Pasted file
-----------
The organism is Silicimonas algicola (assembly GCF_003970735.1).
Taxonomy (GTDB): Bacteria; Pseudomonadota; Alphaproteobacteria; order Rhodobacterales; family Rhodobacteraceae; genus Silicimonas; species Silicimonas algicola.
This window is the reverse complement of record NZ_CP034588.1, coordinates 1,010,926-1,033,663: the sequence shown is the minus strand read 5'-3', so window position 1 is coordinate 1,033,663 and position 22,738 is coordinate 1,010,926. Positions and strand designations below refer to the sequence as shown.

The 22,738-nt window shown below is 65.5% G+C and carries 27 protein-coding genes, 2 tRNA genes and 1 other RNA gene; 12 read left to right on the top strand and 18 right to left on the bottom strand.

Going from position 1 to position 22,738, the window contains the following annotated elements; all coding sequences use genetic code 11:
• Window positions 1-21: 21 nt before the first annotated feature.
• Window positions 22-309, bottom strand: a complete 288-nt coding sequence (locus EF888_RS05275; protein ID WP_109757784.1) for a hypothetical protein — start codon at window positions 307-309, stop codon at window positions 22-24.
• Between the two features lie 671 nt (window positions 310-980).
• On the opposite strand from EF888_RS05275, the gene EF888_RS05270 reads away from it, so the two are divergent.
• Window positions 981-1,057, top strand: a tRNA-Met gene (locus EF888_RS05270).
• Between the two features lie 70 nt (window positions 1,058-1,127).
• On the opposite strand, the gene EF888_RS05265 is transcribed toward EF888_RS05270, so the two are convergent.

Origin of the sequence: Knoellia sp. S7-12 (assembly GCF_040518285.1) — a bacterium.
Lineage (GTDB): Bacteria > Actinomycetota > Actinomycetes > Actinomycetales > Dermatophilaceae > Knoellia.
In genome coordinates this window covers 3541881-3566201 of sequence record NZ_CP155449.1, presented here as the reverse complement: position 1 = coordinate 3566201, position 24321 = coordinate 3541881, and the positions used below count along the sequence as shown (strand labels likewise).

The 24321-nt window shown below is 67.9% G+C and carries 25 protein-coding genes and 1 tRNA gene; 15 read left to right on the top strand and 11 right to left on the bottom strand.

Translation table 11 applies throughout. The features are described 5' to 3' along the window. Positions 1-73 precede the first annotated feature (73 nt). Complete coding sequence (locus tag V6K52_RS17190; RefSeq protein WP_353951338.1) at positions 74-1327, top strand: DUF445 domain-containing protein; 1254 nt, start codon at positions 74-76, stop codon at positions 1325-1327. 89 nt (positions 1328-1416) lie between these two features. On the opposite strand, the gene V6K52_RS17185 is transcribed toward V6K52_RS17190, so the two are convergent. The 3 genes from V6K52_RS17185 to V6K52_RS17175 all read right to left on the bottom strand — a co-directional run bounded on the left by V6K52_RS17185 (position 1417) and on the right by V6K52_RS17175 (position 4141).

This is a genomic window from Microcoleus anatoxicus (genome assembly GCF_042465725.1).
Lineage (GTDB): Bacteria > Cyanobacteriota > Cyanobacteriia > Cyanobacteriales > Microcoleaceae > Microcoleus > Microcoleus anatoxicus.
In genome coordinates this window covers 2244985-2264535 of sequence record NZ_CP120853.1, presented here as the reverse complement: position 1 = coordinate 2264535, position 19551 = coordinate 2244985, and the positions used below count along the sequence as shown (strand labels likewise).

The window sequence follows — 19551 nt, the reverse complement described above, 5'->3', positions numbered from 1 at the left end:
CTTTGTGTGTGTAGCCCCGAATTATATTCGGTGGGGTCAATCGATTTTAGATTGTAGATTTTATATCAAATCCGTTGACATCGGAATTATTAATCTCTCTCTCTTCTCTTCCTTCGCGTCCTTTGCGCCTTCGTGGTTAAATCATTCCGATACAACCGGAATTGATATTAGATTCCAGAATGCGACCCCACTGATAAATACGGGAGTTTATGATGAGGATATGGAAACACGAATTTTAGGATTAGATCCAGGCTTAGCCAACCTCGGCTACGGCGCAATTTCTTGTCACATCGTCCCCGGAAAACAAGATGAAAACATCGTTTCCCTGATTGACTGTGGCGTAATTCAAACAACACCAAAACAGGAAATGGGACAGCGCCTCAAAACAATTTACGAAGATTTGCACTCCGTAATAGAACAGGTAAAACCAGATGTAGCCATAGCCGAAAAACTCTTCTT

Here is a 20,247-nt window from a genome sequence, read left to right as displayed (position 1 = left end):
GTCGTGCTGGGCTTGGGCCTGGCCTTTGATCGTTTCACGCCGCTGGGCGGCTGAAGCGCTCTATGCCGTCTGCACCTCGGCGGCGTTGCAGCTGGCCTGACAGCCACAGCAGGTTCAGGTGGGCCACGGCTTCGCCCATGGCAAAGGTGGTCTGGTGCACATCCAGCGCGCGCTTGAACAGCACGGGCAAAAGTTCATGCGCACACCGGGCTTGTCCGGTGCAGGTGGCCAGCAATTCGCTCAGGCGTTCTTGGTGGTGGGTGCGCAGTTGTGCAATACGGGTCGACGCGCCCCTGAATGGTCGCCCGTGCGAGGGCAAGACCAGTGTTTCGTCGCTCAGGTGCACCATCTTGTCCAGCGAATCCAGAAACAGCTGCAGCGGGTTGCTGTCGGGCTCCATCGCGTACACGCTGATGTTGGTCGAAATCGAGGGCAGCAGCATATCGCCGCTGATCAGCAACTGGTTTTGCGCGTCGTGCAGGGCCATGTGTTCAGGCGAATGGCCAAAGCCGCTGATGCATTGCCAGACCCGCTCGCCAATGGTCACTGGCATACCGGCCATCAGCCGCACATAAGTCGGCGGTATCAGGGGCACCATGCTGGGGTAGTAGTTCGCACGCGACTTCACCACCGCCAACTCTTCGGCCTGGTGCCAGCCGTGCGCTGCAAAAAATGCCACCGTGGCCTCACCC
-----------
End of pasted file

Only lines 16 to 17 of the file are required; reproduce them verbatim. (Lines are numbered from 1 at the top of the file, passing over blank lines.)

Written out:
The 24321-nt window shown below is 67.9% G+C and carries 25 protein-coding genes and 1 tRNA gene; 15 read left to right on the top strand and 11 right to left on the bottom strand.

Translation table 11 applies throughout. The features are described 5' to 3' along the window. Positions 1-73 precede the first annotated feature (73 nt). Complete coding sequence (locus tag V6K52_RS17190; RefSeq protein WP_353951338.1) at positions 74-1327, top strand: DUF445 domain-containing protein; 1254 nt, start codon at positions 74-76, stop codon at positions 1325-1327. 89 nt (positions 1328-1416) lie between these two features. On the opposite strand, the gene V6K52_RS17185 is transcribed toward V6K52_RS17190, so the two are convergent. The 3 genes from V6K52_RS17185 to V6K52_RS17175 all read right to left on the bottom strand — a co-directional run bounded on the left by V6K52_RS17185 (position 1417) and on the right by V6K52_RS17175 (position 4141).